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(42 Reviews)

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  • If taste didn’t exist, neither would variety. Yes, it’s true: Fear Factory has definitely change directions since “Soul of a New Machine”. After all, that album was pure death-metal, with barely any extra industrial spice. In my opinion, that disk was all-out DM, and eventhough some songs are good, we would never be able to compare it against the likes of Sepultura or Pestilence. Hell, some songs in there even sound like fillers. It’s the industrial and techno notes that add the interesting flavour to Fear Factory; thus when Demanufacture was released it was such a rush. Obsolete came next, and the techno base grew, along with the amount of singing instead of growling, and some other interesting addings, like “Edge-Crusher” rap-metal approach. Coming to the present we have Digimortal. By far, I haven’t found anything to call bad on the album. True, it’s not Death Metal as before, but it isn’t as soft as Obsolete either. Personaly, I see in this album their best combination of metal with techno and industrial. Now, why do I dare contradict the opinion of the other so-called “metalists” that write comments here? Simple: musicianship. Anyone that knows of musicianship knows that in metal, the best music is not the hardest, nor the speediest. It’s the music that is performed to perfection, no matter the speed, hardness, intensity, variation of rythms nor anything else. This disk is very consistent in terms of speed and intensity…perhaps not in hardness, but it is in power. It’s a concept album about the future posibility of “encapulating” the mind’s thougts into a digital chip, process that would allow the person to “extend” his life by adding his memory to another body. The question that remains would be: what about the soul?. This theme is analized throughout the album (reason for it to be a concept album, which is not something easy to build) with the usual darkness that could acompany the rest of the musical atmosphere. Burton’s singing as usual is terrific on both sides: hard-edged and crunchy during the intense moments of the songs, soft and melodic when the music has gone low tempo. And Raymond’s drumming…DAMN!!!…Whoever tells me that Raymond’s double-kick drumming got slower deserves a beating! Still as impressive as usual, and definitely one of Metal’s faster feet (right next to Lombardo of course). So then, my recomendation to the buyers: if you’re a Death Metal fan and afraid of changes in the direction of the musical style, thus proving yourselves to be an obtuse bunch that’s afraid of the word “Change”, then don’t buy this album. On the other hand, if you’re like me, and enjoy changes in style that are overall consistent and perfectly combined in melodics and tempo, and love the tightness of the construction, then you’ll love this CD.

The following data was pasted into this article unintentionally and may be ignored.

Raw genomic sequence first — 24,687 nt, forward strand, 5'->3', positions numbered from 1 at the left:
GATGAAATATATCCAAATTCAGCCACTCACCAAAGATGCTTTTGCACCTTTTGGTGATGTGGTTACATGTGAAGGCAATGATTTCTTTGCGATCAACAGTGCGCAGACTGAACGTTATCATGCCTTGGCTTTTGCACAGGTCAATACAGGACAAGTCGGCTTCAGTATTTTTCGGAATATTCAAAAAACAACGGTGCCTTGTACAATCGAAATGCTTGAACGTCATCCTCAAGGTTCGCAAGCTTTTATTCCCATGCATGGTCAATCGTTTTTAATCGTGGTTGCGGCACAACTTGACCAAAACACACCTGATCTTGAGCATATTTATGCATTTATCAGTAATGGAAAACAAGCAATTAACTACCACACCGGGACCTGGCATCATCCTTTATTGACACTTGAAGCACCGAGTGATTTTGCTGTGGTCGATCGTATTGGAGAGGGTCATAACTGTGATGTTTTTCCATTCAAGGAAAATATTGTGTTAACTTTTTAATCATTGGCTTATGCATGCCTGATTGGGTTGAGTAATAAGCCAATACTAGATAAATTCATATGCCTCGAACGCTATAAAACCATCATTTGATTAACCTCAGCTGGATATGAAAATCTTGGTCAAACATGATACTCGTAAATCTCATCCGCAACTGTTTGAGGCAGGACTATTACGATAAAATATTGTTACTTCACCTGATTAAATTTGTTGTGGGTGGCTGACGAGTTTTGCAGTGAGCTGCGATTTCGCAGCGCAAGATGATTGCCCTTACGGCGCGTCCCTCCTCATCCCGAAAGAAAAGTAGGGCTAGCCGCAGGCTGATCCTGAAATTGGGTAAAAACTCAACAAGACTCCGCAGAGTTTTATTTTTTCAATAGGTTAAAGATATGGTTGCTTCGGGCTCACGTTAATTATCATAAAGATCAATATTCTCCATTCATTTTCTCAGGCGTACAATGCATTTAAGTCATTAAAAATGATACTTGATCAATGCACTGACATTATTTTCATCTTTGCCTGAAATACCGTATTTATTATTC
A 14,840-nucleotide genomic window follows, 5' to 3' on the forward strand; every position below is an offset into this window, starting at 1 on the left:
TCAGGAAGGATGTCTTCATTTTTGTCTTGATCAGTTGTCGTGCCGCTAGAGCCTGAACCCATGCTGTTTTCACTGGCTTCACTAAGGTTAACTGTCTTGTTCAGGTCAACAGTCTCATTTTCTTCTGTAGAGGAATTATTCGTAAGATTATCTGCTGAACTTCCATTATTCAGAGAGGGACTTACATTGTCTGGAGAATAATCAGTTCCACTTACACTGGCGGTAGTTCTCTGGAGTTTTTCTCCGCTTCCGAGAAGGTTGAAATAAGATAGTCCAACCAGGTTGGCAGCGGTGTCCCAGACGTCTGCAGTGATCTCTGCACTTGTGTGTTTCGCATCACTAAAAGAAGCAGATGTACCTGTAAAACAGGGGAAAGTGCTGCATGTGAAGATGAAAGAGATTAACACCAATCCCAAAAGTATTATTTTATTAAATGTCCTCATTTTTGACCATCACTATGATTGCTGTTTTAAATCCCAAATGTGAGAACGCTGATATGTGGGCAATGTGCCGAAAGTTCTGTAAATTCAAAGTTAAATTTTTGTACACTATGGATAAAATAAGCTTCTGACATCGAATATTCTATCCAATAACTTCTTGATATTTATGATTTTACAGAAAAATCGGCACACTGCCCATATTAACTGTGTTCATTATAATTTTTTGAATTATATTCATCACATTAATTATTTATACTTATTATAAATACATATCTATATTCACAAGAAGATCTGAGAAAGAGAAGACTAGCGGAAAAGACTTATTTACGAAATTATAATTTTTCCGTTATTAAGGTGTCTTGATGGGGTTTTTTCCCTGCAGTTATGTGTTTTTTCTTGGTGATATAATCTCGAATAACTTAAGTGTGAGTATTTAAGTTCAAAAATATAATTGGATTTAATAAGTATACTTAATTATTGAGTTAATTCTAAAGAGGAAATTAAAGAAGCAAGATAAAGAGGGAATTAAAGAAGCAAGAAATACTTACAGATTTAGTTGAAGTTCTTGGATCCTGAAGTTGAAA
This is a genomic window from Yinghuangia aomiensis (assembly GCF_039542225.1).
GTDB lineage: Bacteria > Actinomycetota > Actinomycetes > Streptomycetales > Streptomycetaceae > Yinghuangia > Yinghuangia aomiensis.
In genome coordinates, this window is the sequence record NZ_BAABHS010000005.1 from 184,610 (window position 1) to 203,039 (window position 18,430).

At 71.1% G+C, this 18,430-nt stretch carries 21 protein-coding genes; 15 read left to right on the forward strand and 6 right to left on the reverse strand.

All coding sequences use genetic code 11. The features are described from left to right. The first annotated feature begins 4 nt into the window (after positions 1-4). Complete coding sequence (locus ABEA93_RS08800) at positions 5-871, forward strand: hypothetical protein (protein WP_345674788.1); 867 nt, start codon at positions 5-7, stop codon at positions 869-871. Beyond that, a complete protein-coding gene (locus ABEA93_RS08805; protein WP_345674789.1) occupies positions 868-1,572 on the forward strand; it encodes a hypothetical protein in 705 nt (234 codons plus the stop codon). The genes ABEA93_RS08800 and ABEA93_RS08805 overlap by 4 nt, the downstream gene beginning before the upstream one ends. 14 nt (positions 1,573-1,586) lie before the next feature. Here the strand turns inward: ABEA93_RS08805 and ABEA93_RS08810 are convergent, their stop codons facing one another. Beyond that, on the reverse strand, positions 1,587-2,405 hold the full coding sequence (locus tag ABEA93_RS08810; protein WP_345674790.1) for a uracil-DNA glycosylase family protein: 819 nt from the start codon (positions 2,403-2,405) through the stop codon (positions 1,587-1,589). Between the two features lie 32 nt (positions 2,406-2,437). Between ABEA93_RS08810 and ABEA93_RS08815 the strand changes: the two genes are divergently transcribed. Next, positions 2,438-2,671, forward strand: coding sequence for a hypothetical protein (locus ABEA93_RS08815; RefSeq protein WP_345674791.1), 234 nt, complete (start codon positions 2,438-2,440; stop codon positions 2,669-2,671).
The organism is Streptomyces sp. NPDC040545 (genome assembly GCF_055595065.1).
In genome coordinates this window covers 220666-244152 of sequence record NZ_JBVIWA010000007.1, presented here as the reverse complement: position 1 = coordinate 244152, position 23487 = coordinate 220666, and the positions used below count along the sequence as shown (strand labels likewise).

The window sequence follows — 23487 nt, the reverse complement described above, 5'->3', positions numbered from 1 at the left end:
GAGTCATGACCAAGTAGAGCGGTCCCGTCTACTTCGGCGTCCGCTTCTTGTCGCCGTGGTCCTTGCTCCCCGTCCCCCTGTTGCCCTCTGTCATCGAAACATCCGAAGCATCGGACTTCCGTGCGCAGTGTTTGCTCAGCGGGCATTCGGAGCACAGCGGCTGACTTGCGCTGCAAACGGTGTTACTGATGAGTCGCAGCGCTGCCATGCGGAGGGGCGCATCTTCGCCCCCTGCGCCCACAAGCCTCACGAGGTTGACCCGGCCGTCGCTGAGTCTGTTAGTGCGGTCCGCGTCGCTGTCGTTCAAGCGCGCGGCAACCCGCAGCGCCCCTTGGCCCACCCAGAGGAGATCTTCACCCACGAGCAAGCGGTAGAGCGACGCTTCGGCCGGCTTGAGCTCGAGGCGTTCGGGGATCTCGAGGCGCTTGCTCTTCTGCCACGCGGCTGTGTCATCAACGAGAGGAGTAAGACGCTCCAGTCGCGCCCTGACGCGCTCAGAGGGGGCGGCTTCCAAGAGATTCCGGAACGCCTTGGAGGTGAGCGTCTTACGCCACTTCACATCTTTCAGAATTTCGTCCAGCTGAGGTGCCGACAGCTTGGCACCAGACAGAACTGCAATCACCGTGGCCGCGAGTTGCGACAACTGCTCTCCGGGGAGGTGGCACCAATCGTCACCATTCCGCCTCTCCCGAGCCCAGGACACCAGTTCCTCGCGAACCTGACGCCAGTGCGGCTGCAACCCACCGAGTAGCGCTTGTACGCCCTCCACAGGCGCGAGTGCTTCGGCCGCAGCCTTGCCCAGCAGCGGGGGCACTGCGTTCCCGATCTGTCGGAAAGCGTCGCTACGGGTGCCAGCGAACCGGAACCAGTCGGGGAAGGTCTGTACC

Posted on January 8, 2010